I have had a very successful clear out over the past few days. Bins have been filled, the local recycling centre visited and space created in the house and garage. Now I need to make sure that we don’t just fill those spaces up again too quickly. Certain items of outgrown school uniform will need to be replaced, and I don’t expect the house to stay this clean and tidy for long. It would be good though if we could manage to get by with a little bit less than we have just thrown away. I suspect that my children are unlikely to agree.


So many boxes and bins; unwanted items must now be sorted for recycling. 


A number of years ago we had the roof of our house converted into rooms leaving just the space above one bedroom for the water tank and miscellaneous storage. By the time the Christmas boxes and suitcases have been squeezed into this small area there is little room for much else. We have to be quite ruthless about what we keep that is not required regularly.

A water leak, now dealt with, caused some damage to a few pictures I had stored here recently. These needed to be disposed of so, last weekend, I decided to go through the accumulated boxes and clear out anything else that I felt we could part with. I find clear outs therapeutic. I am not a big hoarder but, over time, things do tend to be put away just in case they may one day be used again. They rarely are.

Unlike many people, we put our cars in our garage so have limited space for other things here. We have a shed for our bikes and a second shed for chicken feed, a few garden chairs and outdoor toys. As all require regular access they have to be carefully managed to prevent them being overrun with what is, essentially, junk.

Having gone through all of these spaces I now have a very full bin and a sizeable pile of items that need to be driven to the local dump. We still have far too much ‘stuff’ sitting around, but much of it is treasured by the children so will be held onto for the time being. It would be too much of a wrench for them to be made to get rid of the papier-mache and clay creatures they lovingly created, or the many DT projects of which they are proud.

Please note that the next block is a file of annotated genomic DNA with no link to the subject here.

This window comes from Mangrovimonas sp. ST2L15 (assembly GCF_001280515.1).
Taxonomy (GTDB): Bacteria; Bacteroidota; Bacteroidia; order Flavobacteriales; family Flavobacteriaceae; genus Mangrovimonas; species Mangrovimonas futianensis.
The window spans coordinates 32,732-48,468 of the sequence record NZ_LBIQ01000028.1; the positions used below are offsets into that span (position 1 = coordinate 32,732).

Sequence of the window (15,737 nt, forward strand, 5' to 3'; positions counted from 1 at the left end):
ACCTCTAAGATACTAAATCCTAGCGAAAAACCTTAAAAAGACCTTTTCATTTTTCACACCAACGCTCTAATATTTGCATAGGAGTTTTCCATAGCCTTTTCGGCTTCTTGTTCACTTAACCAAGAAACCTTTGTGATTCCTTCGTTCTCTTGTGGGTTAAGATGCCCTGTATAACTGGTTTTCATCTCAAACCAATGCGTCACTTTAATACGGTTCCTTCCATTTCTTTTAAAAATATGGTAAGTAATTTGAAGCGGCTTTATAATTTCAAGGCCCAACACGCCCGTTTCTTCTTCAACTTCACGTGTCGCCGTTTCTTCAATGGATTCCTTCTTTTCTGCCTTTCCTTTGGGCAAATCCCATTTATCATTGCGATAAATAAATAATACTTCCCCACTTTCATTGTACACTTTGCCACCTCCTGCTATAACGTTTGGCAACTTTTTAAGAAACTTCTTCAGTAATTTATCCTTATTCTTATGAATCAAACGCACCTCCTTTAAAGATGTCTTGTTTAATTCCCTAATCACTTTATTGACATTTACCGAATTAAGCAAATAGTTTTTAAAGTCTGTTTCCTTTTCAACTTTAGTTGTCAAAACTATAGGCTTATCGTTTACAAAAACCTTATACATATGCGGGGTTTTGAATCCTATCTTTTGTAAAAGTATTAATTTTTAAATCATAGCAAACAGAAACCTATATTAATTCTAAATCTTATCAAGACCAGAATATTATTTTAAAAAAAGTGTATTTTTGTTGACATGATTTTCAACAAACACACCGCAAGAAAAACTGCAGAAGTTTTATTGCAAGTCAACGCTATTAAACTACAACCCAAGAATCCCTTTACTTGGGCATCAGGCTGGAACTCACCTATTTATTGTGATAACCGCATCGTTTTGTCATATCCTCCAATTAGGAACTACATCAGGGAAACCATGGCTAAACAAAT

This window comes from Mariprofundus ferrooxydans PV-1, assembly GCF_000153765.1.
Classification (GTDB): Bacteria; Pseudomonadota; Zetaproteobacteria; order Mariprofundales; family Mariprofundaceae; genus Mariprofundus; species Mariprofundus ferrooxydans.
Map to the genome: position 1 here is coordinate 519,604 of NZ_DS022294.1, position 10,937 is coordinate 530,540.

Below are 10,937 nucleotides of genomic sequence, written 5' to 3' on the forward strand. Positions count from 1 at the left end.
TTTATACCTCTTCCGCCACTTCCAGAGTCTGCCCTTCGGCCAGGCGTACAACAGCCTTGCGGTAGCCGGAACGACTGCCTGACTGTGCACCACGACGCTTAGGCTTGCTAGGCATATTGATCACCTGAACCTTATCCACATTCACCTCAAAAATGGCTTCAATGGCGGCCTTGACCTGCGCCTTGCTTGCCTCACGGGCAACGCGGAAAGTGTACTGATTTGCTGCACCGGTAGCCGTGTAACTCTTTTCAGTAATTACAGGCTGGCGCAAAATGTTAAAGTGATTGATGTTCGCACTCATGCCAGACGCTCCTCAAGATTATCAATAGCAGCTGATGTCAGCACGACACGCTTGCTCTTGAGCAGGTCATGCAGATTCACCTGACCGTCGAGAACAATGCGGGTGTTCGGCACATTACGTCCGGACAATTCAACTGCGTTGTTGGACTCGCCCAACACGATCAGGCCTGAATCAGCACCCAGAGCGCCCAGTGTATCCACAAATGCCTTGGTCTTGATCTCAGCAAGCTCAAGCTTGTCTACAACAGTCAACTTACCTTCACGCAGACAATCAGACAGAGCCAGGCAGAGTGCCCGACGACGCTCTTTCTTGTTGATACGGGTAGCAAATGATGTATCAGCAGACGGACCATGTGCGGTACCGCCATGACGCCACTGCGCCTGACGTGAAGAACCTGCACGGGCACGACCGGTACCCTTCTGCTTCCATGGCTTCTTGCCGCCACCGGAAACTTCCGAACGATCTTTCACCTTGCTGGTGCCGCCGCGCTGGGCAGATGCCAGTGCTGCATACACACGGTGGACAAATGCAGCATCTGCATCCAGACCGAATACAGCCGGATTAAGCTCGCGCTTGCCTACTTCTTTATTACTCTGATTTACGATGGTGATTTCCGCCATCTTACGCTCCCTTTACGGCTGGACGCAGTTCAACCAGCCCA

As a teenager my bedroom evolved into something of a shrine to my memories of travel and romantic attachments. When I moved out of my parent’s home to start work in England I unceremoniously dumped most of the items that I had gathered over the years. In my mind I was starting afresh and wanted to put all of these things behind me. I think that my mother was more upset than me as she watched the cards and tokens of affection that had adorned my shelves and walls for so many years being consigned to the bin.

Although I like my home to be clean and comfortable I do not like clutter. I have photographs of my family on display but no longer hang pictures on the walls. The ornaments that remain generally have some sentimental value having been gifts from loved ones. I try to keep my home in good condition but will not fuss if marks or stains are left on furnishings in the course of using them. I prefer a relaxed and happy environment to a pristine one.

As I have got older I have found that my attitude to my possessions has changed. I no longer feel a need to put on a show or to try to impress. I like order and to know where I can find things, but beyond this I aspire only to comfort and reasonable hygiene. I have never felt the need to follow fashion and can live with a chosen decor for many years before tiring of it.

None of this means that I do not value the things that I have, but more that my priorities have changed. My reasons for holding on to possessions tend to be practical (they are in regular use) or emotional (they make me feel good). I hope that I will always be able to keep my books and teddy bears, however much space they take up or dust they gather.

I think it is important not to place too much value on material things. Perhaps this is just easy for me to say from my privileged perspective; I am well aware that I have all I need and more. I can get quite frustrated when my children seem to want so much; I need to remember that they have still to build their nests, that they are just beginning to create their own spaces.

My big clear out has inspired me to continue to sort through the things that we are using less than we once did. Our large collection of CDs could be put away as they are only used regularly in one car now so do not need to be kept beside our in house music player.

Sometimes my tidy ups unearth items that intrigue my children. I have held on to my original Sony Walkman only because it amuses one of my sons by it’s bulk and ability to play only a single cassette tape when the memory card on his phone can hold his entire music collection. Likewise my other son wishes to retain the first laptop my husband bought, which still works but has such limited memory and processor power that it cannot handle most modern software. These museum pieces entertain them, especially as we remember them as being so innovative.

The things that we have, that we choose to surround ourselves with, can say much about the people that we are. I wonder what others make of me from the way I have organised my home; what impression is given of the sort of person that I am. It is my sanctuary and my safe space; I am happiest when I am here. Would I even want to know what others may think that it tells them about me?